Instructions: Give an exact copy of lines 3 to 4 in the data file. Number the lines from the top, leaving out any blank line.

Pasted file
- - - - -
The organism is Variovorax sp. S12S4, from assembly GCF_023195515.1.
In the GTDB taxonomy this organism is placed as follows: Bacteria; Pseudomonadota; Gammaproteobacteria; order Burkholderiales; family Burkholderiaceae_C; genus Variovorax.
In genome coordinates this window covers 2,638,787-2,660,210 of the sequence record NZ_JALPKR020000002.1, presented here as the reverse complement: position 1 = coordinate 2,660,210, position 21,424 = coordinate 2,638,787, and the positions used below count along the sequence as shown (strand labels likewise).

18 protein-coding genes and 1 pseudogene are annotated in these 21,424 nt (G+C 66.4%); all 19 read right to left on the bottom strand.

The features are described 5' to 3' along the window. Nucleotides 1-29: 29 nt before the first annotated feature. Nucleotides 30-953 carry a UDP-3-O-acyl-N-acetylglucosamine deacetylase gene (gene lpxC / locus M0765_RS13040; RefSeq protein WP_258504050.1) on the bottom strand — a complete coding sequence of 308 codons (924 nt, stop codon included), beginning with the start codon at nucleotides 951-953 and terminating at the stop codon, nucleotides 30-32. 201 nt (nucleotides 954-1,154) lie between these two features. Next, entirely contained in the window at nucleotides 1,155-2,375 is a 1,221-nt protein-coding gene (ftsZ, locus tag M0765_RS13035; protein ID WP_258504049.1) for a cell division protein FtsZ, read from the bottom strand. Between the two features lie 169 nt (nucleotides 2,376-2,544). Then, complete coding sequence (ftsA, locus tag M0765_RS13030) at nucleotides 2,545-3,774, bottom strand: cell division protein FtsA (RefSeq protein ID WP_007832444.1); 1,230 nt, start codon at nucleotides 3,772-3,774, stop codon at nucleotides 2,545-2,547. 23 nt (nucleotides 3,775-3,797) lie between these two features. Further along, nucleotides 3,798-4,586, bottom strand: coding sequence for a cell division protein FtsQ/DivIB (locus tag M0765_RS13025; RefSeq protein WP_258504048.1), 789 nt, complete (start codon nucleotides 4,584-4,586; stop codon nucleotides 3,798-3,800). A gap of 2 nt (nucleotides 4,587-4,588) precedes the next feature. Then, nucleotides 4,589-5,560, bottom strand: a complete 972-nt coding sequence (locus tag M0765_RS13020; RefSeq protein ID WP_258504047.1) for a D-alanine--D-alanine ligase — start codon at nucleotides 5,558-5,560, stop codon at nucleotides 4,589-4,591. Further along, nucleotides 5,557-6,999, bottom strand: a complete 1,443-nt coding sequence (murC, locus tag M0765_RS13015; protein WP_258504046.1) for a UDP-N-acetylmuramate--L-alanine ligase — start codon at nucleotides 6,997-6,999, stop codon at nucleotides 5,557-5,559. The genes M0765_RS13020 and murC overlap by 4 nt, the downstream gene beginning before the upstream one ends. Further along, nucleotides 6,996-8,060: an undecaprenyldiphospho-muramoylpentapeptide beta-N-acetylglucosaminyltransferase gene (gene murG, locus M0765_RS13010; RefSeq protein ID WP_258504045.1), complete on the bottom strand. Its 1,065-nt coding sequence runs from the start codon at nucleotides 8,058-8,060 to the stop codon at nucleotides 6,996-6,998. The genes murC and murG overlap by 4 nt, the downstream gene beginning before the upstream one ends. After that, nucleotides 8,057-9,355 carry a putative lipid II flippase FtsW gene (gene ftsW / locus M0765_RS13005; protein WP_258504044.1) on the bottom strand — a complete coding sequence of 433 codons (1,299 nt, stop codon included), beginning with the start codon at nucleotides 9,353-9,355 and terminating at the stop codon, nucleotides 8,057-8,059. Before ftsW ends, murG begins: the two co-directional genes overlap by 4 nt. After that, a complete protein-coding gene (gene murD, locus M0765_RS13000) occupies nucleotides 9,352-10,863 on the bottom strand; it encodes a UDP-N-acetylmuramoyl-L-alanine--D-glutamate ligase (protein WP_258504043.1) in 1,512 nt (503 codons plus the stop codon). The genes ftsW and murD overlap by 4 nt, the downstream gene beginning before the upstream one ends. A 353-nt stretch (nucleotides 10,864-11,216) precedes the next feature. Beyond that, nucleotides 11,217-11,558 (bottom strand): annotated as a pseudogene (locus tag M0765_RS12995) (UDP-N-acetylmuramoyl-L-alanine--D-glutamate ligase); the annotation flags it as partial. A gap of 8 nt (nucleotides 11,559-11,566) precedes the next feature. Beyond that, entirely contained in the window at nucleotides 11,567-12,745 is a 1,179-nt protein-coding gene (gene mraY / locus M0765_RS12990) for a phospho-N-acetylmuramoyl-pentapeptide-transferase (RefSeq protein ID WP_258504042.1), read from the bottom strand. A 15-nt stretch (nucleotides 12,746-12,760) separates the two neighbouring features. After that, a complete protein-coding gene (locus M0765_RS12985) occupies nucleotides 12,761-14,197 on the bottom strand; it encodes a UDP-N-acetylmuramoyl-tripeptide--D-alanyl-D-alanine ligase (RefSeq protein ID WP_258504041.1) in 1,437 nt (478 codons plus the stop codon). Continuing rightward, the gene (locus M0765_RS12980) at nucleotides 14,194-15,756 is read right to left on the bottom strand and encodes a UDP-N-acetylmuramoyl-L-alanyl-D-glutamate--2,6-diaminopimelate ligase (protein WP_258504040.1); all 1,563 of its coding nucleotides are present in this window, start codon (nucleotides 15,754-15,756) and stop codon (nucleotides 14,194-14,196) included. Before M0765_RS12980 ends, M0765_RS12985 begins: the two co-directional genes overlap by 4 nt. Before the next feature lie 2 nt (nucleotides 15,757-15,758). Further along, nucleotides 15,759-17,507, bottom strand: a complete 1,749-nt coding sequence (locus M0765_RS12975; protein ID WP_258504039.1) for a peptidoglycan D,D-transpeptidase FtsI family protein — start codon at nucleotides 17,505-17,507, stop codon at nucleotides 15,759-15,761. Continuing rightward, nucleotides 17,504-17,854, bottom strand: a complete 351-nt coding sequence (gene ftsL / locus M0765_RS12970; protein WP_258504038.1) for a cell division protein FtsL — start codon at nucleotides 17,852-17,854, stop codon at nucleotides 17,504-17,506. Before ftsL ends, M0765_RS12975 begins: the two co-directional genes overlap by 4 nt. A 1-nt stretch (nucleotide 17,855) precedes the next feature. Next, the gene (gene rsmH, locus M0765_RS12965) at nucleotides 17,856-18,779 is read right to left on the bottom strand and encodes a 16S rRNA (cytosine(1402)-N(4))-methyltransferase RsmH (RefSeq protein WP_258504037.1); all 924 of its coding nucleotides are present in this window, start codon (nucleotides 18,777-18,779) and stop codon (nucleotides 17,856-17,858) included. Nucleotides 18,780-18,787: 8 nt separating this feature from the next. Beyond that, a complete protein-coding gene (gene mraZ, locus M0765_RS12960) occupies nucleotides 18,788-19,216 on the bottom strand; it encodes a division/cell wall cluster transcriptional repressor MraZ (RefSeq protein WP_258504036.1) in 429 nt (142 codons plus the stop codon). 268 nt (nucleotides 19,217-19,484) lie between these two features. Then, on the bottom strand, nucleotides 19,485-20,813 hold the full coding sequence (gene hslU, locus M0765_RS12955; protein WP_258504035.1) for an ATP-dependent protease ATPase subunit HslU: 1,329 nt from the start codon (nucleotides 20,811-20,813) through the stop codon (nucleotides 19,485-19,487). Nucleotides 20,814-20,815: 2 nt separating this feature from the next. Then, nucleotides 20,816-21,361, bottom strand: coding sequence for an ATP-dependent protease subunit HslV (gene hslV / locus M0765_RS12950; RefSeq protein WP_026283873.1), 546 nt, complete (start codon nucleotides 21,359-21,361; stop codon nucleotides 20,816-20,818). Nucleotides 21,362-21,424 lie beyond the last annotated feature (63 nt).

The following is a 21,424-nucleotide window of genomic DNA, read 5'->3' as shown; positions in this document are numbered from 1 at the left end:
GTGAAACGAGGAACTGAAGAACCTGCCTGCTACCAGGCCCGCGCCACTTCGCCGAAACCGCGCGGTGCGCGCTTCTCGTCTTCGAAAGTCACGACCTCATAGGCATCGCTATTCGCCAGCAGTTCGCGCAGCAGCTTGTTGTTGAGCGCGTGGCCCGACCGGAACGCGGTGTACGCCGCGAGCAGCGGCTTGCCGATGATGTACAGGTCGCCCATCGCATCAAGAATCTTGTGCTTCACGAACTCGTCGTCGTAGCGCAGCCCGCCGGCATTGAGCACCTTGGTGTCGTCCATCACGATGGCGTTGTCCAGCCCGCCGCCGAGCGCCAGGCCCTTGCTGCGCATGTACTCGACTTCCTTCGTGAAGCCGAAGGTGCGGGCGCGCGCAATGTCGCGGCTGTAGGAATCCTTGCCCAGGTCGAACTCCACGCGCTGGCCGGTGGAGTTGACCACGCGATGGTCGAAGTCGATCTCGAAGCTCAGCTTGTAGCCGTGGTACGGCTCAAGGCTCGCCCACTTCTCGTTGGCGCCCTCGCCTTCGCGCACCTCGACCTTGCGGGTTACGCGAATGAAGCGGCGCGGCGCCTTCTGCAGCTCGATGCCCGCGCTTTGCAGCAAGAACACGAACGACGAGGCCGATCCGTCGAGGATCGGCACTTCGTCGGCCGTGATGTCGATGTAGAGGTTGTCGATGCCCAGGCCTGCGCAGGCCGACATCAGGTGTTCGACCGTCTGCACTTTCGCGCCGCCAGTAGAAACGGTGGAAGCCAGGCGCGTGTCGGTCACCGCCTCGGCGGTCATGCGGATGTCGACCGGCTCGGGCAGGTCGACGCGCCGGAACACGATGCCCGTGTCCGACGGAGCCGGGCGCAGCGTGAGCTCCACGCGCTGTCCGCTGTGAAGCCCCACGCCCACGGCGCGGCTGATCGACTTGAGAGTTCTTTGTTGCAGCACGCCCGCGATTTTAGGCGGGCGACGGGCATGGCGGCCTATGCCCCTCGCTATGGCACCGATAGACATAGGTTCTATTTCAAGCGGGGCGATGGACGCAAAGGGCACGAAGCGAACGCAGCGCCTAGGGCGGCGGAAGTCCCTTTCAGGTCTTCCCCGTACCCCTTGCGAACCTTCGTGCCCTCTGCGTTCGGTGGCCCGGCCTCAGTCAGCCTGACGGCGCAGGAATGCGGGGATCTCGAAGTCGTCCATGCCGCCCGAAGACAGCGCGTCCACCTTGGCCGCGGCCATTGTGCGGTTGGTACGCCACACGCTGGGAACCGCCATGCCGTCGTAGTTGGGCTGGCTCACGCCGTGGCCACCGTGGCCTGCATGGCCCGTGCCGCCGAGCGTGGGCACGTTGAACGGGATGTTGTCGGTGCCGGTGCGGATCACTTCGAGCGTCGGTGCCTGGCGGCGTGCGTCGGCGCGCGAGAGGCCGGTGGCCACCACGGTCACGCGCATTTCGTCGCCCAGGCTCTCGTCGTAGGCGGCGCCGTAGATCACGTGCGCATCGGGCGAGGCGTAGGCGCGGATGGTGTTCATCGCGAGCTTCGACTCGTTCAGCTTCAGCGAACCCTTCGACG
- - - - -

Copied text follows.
In genome coordinates this window covers 2,638,787-2,660,210 of the sequence record NZ_JALPKR020000002.1, presented here as the reverse complement: position 1 = coordinate 2,660,210, position 21,424 = coordinate 2,638,787, and the positions used below count along the sequence as shown (strand labels likewise).

18 protein-coding genes and 1 pseudogene are annotated in these 21,424 nt (G+C 66.4%); all 19 read right to left on the bottom strand.